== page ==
35:20-29 Without a willing mind, costly offerings would be abhorred; with it, the smallest will be accepted. Our hearts are willing, when we cheerfully assist in promoting the cause of God. Those who are diligent and contented in employments considered mean, are as much accepted of God as those engaged in splendid services. The women who spun the goats' hair were wise-hearted, because they did it heartily to the Lord. Thus the labourer, mechanic, or servant who attends to his work in the faith and fear of God, may be as wise, for his place, as the most useful minister, and he equally accepted of the Lord. Our wisdom and duty consist in giving God the glory and use of our talents, be they many or few.
21. they came, every one whose heart stirred him up—One powerful element doubtless of this extraordinary open-hearted liberality was the remembrance of their recent transgression, which made them "zealous of good works" (compare 2Co 7:11). But along with this motive, there were others of a higher and nobler kind—a principle of love to God and devotedness to His service, an anxious desire to secure the benefit of His presence, and gratitude for the tokens of His divine favor: it was under the combined influence of these considerations that the people were so willing and ready to pour their contributions into that exchequer of the sanctuary.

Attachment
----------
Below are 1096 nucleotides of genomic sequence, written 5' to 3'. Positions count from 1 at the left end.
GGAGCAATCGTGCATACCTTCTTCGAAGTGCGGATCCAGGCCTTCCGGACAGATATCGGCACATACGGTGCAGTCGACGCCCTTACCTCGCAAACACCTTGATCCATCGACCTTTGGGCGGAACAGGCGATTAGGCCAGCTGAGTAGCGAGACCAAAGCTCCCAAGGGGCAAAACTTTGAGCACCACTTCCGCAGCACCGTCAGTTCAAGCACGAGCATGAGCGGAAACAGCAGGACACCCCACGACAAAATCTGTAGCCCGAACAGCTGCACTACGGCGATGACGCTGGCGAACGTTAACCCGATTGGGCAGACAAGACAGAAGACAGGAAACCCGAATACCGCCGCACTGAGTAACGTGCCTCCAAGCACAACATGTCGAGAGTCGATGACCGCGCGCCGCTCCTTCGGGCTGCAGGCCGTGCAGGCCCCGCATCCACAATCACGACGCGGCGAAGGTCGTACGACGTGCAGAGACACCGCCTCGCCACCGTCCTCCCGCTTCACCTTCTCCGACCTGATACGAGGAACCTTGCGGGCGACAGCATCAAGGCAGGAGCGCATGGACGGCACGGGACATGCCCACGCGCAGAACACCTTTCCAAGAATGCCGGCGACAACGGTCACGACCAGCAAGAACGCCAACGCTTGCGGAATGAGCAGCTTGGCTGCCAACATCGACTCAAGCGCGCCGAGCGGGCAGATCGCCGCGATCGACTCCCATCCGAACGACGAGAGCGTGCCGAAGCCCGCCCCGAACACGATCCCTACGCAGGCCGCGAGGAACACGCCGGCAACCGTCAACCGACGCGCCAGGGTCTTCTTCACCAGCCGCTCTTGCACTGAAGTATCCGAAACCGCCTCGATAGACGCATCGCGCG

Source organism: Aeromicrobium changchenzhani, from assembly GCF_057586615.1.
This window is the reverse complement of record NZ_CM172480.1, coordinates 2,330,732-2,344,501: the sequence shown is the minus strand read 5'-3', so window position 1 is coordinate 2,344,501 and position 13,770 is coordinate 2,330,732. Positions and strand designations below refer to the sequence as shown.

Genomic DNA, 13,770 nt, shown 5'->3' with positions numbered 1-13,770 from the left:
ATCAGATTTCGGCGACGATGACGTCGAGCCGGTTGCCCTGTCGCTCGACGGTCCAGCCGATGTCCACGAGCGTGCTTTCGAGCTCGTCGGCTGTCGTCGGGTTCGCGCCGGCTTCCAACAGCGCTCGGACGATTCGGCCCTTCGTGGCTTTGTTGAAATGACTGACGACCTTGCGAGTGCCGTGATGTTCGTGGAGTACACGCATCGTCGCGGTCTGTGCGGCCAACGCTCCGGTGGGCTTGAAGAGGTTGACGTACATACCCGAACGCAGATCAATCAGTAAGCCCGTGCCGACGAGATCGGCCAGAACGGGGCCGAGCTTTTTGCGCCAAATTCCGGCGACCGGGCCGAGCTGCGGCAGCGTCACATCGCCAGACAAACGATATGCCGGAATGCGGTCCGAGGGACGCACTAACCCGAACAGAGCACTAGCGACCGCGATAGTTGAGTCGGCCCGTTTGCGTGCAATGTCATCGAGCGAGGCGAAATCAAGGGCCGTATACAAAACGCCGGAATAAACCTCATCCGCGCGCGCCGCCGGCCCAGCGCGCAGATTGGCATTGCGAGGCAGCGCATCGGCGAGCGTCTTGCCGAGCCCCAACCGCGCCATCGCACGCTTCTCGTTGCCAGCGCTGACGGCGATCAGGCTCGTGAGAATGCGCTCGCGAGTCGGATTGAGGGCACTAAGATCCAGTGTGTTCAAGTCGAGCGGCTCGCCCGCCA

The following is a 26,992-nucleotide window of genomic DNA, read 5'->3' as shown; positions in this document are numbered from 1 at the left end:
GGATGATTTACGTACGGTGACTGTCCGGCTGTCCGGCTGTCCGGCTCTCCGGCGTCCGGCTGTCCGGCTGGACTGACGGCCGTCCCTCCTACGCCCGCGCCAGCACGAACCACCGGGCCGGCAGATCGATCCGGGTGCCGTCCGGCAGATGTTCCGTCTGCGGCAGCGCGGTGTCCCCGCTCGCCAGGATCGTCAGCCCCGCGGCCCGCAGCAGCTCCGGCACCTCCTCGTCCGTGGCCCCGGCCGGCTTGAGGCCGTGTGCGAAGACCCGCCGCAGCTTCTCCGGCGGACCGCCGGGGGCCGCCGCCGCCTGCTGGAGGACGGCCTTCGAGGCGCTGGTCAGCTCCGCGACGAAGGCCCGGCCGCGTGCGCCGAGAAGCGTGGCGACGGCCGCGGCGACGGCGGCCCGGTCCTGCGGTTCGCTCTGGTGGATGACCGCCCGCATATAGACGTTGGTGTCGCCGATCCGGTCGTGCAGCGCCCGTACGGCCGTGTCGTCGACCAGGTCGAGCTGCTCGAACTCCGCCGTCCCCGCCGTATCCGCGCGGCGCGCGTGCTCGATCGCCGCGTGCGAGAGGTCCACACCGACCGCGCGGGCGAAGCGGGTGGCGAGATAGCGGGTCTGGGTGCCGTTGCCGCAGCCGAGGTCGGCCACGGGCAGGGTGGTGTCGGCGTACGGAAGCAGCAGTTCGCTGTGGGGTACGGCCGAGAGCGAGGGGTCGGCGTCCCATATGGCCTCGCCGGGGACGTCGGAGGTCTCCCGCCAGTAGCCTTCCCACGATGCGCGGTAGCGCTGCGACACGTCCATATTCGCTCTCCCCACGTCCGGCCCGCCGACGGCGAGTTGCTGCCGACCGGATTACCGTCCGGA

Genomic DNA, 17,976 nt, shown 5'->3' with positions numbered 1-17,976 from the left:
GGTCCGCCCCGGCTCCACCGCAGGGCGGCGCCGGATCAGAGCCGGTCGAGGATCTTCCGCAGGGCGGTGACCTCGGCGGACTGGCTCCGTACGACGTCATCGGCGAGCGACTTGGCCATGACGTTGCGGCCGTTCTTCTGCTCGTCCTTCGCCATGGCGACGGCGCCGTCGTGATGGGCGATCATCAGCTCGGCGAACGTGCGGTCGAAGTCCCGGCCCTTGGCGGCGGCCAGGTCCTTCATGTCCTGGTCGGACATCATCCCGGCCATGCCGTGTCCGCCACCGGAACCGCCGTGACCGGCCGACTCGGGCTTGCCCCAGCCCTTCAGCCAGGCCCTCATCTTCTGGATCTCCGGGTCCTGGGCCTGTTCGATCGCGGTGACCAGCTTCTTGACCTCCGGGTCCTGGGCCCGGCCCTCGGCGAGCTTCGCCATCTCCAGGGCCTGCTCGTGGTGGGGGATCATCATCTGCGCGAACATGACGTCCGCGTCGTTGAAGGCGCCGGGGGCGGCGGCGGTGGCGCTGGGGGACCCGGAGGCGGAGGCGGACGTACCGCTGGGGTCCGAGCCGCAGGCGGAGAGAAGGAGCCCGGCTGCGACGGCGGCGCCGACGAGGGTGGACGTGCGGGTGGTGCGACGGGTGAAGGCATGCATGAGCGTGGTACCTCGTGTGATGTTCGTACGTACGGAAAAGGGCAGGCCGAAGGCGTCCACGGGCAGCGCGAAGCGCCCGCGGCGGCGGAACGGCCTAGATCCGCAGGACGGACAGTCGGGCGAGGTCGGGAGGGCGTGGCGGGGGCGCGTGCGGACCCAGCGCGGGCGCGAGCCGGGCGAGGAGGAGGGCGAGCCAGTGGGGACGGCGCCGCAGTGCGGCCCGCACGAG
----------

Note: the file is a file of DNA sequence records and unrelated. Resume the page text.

every one whom his spirit made willing—Human nature is always the same, and it is implied that while an extraordinary spirit of pious liberality reigned in the bosoms of the people at large, there were exceptions—some who were too fond of the world, who loved their possessions more than their God, and who could not part with these; no, not for the service of the tabernacle.